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Radiation-Damage Effects in Borated Graphite

J. M. Davidson, L. O. Gates, and R. E. Nightingale

Nuclear Science and Engineering / Volume 26 / Number 1 / Pages 90-98

September 1966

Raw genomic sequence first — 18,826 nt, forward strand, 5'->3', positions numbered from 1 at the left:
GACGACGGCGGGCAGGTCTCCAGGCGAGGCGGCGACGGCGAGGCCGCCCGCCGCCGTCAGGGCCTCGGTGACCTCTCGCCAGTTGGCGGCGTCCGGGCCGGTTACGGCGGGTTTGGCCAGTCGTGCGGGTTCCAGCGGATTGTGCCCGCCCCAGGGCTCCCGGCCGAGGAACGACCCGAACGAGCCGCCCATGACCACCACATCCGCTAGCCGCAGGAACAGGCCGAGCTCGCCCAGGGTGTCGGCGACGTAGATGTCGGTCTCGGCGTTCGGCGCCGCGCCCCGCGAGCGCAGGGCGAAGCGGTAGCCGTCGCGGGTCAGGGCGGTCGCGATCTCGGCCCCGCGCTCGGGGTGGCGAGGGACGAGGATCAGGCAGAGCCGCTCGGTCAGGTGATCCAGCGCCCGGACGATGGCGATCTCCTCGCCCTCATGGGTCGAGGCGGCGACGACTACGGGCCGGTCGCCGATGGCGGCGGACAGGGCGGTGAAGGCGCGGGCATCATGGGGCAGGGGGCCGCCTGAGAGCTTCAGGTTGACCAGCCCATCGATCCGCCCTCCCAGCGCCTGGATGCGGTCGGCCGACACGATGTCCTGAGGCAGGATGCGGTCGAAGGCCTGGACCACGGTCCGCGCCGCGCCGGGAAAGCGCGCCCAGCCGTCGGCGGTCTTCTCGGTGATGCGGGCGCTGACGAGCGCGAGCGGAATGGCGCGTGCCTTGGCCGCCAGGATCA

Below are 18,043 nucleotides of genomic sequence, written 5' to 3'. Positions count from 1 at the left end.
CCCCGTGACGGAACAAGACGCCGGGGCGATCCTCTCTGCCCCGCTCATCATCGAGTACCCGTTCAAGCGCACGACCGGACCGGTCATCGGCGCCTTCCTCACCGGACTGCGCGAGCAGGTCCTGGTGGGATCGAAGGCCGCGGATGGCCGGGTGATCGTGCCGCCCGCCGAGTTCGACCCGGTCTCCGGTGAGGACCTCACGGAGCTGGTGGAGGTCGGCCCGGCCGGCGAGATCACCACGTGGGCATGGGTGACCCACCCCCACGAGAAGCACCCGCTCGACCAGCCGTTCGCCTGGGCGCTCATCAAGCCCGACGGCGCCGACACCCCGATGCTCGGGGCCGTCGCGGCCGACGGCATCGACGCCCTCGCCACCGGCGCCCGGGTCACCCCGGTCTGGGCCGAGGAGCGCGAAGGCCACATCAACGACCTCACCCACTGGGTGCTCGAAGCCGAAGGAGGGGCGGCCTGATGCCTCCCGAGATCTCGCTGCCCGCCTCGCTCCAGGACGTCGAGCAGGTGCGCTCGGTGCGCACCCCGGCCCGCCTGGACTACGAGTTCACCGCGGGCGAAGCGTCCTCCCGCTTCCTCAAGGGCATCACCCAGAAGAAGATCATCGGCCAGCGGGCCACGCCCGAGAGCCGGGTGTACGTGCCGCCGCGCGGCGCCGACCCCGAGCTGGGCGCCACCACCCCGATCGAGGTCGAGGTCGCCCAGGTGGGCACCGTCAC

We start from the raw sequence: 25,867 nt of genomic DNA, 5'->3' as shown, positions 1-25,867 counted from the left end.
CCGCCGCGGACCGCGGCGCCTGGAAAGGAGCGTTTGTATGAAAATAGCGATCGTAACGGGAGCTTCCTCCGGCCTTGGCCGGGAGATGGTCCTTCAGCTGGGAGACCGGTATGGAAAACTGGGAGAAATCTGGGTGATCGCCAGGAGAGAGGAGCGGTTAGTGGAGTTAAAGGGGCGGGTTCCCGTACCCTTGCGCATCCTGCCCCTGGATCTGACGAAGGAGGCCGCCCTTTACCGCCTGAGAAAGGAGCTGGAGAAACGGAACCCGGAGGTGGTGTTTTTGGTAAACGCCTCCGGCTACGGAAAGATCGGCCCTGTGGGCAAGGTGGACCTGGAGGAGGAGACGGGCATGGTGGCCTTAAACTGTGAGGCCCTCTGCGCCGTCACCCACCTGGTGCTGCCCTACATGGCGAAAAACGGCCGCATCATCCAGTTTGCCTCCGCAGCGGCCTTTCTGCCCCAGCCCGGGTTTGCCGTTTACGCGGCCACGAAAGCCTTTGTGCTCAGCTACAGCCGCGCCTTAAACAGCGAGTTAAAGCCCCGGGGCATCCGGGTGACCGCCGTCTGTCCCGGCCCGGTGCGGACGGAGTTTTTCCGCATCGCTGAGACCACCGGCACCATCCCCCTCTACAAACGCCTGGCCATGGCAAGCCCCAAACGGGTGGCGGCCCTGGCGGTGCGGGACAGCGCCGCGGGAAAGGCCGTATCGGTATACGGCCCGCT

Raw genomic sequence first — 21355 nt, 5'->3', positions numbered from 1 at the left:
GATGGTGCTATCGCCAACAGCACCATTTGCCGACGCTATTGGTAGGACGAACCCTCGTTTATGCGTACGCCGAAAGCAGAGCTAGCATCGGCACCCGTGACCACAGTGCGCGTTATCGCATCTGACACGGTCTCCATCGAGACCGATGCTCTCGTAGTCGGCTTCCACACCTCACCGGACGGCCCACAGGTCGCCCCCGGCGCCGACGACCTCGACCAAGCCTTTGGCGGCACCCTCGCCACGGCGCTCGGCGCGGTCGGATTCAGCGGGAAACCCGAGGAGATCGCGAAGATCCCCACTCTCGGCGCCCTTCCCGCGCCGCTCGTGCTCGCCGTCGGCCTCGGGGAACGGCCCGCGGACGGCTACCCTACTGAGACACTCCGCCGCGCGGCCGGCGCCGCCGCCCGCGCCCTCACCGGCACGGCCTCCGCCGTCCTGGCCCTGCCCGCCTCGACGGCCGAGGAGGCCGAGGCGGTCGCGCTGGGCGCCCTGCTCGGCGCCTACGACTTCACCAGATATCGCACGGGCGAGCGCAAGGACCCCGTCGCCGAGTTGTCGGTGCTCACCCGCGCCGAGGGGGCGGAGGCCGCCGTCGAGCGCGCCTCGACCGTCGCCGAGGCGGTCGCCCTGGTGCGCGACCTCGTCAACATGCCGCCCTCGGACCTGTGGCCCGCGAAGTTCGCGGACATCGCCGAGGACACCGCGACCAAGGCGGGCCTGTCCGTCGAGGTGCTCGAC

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Radiation effects were determined in samples of borated graphite used as a neutron shield in the Enrico Fermi Power Plant. The material nominally contained 5 or 7 wt% boron as boron-carbide particles in a nuclear-graphite matrix. The graphite from the center of the graphitizing furnace had a shiny, grey appearance. Microscopy studies showed that the boron carbide had melted and the graphite particles were recrystallized. The remaining material had the usual dull black appearance of nuclear graphite., Most irradiation tests were conducted at 370 and 500°C to a total thermal-neutron dose of 2.5 × 1021 n/cm2 in a predominantly thermal-neutron spectrum. Dimensional changes and other radiation effects were much larger than those in nonborated materials. One grey sample expanded 3.3%, but dimensional changes and other property changes in the black materials were generally less., The radiation effects have been attributed primarily to carbon-atom displacements caused by the energetic lithium and helium atoms in the 10B(n,α)7Li reaction. The faster rate of damage in the grey material is believed to have been due to the finer dispersion of boron in the matrix. This finer dispersion would allow more of the helium and lithium atoms to escape from the boron-carbide particles and produce carbon-atom displacements., Preliminary tests in a neutron spectrum, where the ratio of thermal-to-fast neutrons was less than 1% of that in the flux utilized in the above experiments, produced much smaller changes for comparable fast-neutron doses. This is further evidence that most damage is caused by thermal neutrons.

 
 
 
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